LASIK and Laser Eye Surgery

Advances in eye surgery has enabled patients to reduce or eliminate their dependency on glasses and contact lenses. These days, LASIK surgery has become a byword among patients with refractive vision problems.

What is LASIK?

LASIK is an abbreviation for "laser-assisted in situ keratomileusis," a type of refractive laser eye surgery performed by ophthalmologists for correcting nearsightedness (myopia), farsightedness (hyperopia), and astigmatism. It is an advancement of the keratomileusis procedure, wherein a thin and hinged flap is formed thereby changing the shape of the cornea, which was invented in the 1950’s in Colombia, a country in South America.

Before Surgery

Taking a LASIK surgery has several necessary preparations and procedures. The patient would have to avoid wearing contact lenses for at least six weeks depending on how long he has been wearing them. Before the surgery, the patient’s corneas are examined to determine their thickness as well as a 3-D map of the cornea. The surgeon would then use this information to calculate the amount and locations of corneal tissue needed to be removed. Antibiotics are also usually given to the patient before surgery to minimize the risk of infection after the operation.

During Surgery

The patient is fully awake and mobile during the surgery, but is typically given a mild sedative and anesthetic eye drops to lessen the pain. LASIK is performed in three steps: creating a flap on the cornea; remodeling the cornea underneath the flap with laser; and repositioning the flap.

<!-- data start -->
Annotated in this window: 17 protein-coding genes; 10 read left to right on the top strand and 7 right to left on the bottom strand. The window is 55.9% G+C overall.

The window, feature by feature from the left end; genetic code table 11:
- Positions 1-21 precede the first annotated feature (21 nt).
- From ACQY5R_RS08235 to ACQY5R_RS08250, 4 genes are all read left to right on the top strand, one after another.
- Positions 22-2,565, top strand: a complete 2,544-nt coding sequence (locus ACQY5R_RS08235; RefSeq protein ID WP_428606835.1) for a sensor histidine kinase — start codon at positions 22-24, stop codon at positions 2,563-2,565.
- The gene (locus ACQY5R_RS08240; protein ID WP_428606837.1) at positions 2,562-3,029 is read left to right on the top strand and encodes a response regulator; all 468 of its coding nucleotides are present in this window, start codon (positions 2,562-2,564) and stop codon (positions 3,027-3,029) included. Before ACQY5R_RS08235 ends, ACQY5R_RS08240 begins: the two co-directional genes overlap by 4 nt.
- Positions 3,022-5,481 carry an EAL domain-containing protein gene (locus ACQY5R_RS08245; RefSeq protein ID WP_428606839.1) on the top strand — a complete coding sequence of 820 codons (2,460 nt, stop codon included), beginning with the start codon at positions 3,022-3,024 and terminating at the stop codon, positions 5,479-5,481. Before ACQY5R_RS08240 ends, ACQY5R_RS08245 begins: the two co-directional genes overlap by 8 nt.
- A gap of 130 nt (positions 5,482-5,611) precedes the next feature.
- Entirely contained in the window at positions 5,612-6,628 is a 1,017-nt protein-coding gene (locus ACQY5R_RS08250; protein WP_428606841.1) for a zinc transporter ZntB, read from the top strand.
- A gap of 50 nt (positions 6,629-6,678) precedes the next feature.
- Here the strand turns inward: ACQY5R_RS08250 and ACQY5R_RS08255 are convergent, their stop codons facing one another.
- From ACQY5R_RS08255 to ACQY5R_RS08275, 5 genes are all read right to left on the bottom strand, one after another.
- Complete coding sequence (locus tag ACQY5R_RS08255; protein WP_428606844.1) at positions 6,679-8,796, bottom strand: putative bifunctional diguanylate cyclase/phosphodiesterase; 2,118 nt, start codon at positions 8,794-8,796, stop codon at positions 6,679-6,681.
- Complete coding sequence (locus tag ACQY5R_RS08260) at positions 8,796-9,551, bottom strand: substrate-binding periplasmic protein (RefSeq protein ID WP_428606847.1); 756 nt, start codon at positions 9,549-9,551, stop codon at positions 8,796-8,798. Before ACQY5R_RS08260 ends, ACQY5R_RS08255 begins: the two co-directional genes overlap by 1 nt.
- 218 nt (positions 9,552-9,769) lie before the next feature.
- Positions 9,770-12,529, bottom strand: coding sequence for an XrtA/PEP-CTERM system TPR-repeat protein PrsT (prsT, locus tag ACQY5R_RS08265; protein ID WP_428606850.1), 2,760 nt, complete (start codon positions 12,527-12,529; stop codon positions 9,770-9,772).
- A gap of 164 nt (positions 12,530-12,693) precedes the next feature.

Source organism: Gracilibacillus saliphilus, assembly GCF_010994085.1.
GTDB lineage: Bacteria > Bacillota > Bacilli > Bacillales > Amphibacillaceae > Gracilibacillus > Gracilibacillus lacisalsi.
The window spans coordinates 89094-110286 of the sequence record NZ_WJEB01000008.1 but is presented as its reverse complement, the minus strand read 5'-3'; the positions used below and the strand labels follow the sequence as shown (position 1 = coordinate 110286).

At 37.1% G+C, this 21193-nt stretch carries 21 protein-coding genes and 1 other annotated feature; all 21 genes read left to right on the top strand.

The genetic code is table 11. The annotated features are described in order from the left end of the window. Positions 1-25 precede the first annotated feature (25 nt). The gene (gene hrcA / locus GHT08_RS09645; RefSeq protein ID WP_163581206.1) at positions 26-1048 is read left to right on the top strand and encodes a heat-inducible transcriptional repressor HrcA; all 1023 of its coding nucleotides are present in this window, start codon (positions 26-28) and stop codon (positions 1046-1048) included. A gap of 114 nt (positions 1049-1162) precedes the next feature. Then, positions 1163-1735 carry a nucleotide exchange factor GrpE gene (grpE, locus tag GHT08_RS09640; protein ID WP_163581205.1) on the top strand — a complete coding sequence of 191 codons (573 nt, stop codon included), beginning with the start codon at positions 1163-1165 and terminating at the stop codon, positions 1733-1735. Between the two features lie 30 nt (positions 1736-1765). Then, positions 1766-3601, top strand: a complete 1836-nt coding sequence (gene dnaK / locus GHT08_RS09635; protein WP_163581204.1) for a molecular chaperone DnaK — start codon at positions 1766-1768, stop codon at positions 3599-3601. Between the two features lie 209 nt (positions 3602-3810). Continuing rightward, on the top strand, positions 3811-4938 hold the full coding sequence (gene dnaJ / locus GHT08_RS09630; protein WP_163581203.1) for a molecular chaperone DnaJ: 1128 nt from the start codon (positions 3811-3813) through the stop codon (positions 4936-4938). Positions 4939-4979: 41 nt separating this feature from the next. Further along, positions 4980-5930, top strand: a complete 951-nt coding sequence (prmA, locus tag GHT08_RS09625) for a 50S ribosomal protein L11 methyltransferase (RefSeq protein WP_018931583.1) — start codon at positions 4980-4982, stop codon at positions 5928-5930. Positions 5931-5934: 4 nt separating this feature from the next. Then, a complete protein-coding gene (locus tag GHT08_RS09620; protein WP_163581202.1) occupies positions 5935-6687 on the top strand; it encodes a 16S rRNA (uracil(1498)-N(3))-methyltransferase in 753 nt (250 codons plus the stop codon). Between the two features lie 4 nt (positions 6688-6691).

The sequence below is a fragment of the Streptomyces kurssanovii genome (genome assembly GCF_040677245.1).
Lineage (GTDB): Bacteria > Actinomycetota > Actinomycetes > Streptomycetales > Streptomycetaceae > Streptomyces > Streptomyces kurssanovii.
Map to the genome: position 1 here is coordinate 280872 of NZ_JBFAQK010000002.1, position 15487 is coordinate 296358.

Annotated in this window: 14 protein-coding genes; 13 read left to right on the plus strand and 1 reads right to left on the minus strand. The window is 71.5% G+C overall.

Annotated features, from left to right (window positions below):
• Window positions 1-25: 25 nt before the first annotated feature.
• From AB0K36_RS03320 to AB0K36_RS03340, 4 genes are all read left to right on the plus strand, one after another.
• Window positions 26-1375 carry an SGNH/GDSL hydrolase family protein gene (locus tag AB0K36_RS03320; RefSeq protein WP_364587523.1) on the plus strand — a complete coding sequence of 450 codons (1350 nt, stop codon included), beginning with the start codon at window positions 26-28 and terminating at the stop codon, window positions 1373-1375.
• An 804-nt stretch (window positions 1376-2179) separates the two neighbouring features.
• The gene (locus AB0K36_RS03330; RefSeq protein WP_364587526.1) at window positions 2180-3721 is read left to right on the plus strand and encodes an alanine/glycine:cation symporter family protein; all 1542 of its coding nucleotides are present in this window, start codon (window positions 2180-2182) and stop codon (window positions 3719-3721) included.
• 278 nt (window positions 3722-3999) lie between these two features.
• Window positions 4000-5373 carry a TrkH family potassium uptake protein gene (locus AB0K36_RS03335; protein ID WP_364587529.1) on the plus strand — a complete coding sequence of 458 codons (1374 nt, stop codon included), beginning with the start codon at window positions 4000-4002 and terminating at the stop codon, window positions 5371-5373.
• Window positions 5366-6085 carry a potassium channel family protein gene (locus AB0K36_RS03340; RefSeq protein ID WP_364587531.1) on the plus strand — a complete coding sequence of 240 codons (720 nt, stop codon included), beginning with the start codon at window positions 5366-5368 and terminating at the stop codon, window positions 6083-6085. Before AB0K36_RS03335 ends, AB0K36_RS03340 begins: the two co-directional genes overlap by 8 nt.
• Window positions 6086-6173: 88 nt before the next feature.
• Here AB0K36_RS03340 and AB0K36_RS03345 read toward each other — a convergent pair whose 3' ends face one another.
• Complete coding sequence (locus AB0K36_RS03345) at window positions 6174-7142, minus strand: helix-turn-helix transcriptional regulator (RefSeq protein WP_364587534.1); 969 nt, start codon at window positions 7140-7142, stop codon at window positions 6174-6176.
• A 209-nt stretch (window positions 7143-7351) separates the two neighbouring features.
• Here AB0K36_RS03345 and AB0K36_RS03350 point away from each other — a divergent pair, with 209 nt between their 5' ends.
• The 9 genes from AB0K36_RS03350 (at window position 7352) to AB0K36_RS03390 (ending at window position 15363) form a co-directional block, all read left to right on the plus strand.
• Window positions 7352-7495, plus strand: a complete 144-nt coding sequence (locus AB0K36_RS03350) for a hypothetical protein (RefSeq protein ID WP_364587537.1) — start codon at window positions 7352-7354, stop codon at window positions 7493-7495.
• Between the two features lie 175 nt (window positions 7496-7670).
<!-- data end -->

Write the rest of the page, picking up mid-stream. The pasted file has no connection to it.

After Surgery

The patient is usually given a dose of antibiotics and anti-inflammatory eye drops after the operation, which is continued in the following weeks. A pair of dark shades are also provided to the patient to protect his eyes from bright lights, as well as goggles to prevent dry eyes and accidental rubbing of the eyes during sleep. The eyes should also be moisturized with "preservative-free tears" and prescription drops.

LASIK Risks and Complications

Although LASIK has its share of success rates, some patients have had complications that remained unresolved six months after surgery. Some of the most notable risks include disturbing visual side effects like seeing halos around light, seeing double, having a foggy vision, and glare. Patients should be aware of the risks of LASIK before taking the operation.

LASIK Statistics

LASIK eye surgery has become the most popular vision surgery in the country. LASIK surgery statistics and information from the FDA indicate that complications occur in just 1 to 5 percent of patients. In most cases, LASIK treatment provides patients with exceptional results, with many patients experiencing 20/20 vision or better following LASIK eye surgery.